As Florida citizens prepared and then braced for impact with Hurricane Matthew, a storm of tremendous size and strength that loomed off the state’s eastern coastline in early October, President Obama took the anticipatory step of declaring a State of Emergency for the state of Florida.

This declaration allowed federal agencies to open an immediate dialogue with state and local government officials about the type and extent of federal relief that could be made available to those residents most affected by the storm.

In the days that followed, and as the storm continued its northeastern trajectory, the President’s declaration and the resulting relief efforts were extended to include portions of Georgia, South Carolina, and North Carolina.

In Florida, those counties included: Brevard, Duval, Flagler, Indian River, Nassau, St. Johns, St. Lucie and Volusia. In Georgia, those counties included: Bryan, Camden, Chatham, Glynn, Liberty, and McIntosh. In North Carolina, those counties included: Beaufort, Bertie, Bladen, Columbus, Cumberland, Dare, Duplin, Edgecombe, Gates, Hoke, Hyde, Jones, Johnston, Lenoir, Nash, Pender, Pitt, Robeson, Wayne, and Wilson. And finally, in South Carolina, those counties included: Beaufort, Berkeley, Charleston, Colleton, Darlington, Dillon, Dorchester, Florence, Georgetown, Horry, Jasper, Marion, and Williamsburg.

In total, nearly 50 counties across 4 states were ultimately affected by Hurricane Matthew.

The President’s declaration authorized the Department of Homeland Security and Federal Emergency Management Agency (FEMA), in cooperation with the U.S. Department of Housing and Urban Development (HUD), to initiate federal disaster relief measures under Title V of the Stafford Act, a federal relief act intended to provide relief in areas affected by natural disasters such as a hurricane, flood, tornado, earthquake, or typhoon. Its primary goal is to lessen the disaster-induced hardship on mortgagors with FHA-insured mortgages, provide such mortgagors additional time to obtain benefits under their hazard insurance policies, and help mortgagors secure available FHA insurance benefits.

On October 11, 2016, Julian Castro, Secretary of the Department of U.S. Housing and Urban Development, announced the agencies’ intent to offer foreclosure and other housing assistance to residents in affected communities. This assistance includes:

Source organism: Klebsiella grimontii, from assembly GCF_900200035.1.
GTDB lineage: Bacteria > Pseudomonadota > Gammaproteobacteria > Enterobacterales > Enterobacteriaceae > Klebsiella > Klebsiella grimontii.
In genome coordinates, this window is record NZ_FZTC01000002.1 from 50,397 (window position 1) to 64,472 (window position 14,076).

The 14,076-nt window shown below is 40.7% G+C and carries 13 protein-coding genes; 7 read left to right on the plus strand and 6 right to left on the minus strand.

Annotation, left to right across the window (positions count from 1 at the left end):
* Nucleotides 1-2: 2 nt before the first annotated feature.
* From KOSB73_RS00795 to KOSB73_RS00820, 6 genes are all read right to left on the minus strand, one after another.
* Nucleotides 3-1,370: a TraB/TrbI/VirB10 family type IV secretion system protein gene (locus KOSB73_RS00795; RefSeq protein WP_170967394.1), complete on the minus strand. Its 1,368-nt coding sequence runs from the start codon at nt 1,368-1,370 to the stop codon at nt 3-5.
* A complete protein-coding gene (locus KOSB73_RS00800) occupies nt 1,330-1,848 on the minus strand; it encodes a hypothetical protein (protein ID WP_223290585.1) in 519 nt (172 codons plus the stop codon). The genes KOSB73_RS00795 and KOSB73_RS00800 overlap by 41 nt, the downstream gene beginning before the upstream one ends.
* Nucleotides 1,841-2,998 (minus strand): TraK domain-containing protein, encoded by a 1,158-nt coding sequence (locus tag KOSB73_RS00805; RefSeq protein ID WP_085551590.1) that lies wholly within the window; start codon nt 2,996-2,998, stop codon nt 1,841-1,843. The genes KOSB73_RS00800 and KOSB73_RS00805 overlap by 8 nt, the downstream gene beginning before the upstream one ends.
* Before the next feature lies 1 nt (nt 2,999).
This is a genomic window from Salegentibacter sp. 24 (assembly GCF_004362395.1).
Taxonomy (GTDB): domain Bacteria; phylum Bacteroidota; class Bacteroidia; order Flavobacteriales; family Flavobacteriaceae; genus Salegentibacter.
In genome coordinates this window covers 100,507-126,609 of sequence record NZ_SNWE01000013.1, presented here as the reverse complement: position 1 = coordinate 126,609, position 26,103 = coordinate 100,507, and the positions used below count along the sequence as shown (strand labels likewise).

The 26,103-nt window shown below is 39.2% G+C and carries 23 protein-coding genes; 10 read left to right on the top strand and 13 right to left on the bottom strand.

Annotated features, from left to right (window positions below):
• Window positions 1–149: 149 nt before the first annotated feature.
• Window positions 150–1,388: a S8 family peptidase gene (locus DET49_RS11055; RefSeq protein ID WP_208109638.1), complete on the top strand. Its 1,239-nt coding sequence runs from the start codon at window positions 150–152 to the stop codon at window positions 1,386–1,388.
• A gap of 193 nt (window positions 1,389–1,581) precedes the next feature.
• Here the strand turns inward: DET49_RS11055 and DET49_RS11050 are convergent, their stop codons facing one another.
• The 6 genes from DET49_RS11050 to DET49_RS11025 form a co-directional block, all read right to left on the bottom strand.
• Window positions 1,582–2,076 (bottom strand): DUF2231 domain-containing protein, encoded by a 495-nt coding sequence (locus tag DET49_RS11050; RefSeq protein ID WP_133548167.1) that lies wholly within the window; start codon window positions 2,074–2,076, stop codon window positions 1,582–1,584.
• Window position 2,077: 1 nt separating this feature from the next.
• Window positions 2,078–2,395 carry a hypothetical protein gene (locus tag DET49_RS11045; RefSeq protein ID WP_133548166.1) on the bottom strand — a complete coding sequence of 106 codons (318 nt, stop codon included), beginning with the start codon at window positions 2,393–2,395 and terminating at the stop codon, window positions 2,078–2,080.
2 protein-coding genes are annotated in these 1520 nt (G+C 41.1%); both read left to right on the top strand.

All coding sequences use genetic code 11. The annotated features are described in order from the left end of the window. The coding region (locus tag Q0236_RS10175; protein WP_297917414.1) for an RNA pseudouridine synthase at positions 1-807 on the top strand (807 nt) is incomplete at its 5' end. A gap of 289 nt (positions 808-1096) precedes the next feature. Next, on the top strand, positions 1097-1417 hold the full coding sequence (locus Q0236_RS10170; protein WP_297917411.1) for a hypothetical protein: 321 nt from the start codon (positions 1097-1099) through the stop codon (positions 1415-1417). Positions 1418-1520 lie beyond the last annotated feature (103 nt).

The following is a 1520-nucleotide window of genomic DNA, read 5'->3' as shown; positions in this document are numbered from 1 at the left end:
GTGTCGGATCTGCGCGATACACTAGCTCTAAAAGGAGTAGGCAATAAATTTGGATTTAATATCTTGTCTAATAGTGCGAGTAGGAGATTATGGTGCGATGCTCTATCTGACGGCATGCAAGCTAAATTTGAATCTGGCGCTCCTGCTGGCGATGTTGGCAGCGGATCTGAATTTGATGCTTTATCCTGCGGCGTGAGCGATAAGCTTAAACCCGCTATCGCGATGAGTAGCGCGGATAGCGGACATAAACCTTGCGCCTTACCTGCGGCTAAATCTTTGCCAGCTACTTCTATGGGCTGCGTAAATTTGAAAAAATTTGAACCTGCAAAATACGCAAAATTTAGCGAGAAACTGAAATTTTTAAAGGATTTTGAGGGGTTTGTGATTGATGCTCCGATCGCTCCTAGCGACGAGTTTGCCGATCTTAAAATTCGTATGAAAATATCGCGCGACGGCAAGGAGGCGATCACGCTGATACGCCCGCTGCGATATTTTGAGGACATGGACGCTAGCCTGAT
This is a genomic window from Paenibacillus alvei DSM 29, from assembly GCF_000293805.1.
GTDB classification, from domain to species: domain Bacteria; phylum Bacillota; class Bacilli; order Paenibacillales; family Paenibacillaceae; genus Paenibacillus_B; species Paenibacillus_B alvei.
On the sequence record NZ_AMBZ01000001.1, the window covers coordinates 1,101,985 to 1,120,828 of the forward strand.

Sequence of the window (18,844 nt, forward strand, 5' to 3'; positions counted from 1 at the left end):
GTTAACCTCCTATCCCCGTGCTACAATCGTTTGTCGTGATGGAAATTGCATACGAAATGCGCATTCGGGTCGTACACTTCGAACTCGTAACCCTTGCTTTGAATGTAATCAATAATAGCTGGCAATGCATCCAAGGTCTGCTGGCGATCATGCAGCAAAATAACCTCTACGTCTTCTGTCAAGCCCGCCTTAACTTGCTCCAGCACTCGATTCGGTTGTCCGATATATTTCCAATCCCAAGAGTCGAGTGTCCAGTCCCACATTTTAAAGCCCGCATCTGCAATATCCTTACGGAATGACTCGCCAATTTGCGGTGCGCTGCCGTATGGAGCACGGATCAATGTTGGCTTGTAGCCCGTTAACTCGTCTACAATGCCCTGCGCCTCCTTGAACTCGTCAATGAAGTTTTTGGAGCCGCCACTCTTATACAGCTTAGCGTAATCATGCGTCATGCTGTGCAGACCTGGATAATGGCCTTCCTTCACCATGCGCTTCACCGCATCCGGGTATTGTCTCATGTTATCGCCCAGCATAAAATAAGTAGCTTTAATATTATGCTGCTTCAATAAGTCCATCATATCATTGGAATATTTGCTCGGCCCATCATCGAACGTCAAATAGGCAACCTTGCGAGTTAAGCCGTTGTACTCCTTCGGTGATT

• The use of HUD’s Community Development Block Grant (CDBG) and HOME programs that allow states the ability to redirect substantial financial resources to address critical needs such as temporary housing, housing repair and replacement, and other related aid to the communities most in need;
  • The granting of a 90-day foreclosure moratorium and forbearance period on mortgages insured by the Federal Housing Administration (FHA);
  • Allowing the FHA to insure qualified mortgages to major disaster victims who lost their homes;
  • Providing loan programs that allow major disaster victims to secure financing to purchase or refinance a home that includes repair or rehabilitation costs in a single mortgage; and
  • Offering state and local governments federally guaranteed loans for specific public purposes such as repairing public infrastructure.

Servicers of FHA-insured loans have been provided with directives and guidelines for extending the above relief measures to qualified mortgagors. However, homeowners in disaster areas that are experiencing difficulties paying their mortgage are still urged to take the initiative and contact their loan servicers directly to discuss their eligibility for the benefits set forth above. Homeowners may be asked to provide documentation to establish that they qualify for a particular form of available relief.

A general discussion of disaster relief options available to FHA homeowners is available via HUD’s website.

To the extent a homeowner is unsatisfied with the outcome of those discussions, they are invited to call a HUD-approved counseling agency at (800) 569-4287 or contact HUD’s National Servicing Center.

Dear Readers,

The Flood Law Blog Editorial Team closely monitored Hurricane Matthew and its aftermath. We are thankful that the damage that was expected largely did not occur and that the people on the East Coast are safe. Due to this positive news, the Flood Law Blog Editorial Team has decided not to go forward with launching the Hurricane Law Blog. If you have any questions related to hurricane recovery, you can direct those to the Flood Law Blog team through our Contact page.

Thank you,

The Flood Law Blog Editorial Team

Dear Readers,

We are keeping a close eye on Hurricane Matthew in the Atlantic Ocean and are keeping all in harm’s way in our thoughts.

While the Flood Law Blog may not be relevant to those who are in Matthew’s path, we believe that information, press releases, and articles similar to those we were able to gather here for the Louisiana floods will serve the people of Florida, Georgia, South Carolina, and North Carolina.

After Hurricanes Katrina and Rita in 2005, McGlinchey Stafford launched the Hurricane Law Blog as a resource for businesses during their recovery process. We are working diligently to reinvigorate that endeavor, so be on the lookout for the newly updated Hurricane Law Blog. We hope that it can be a resource to those affected by Hurricane Matthew in the same way the people of Louisiana were able to use the Flood Law Blog.

Stay safe. We will have more information as it becomes available.


The Flood Law Blog Editorial Team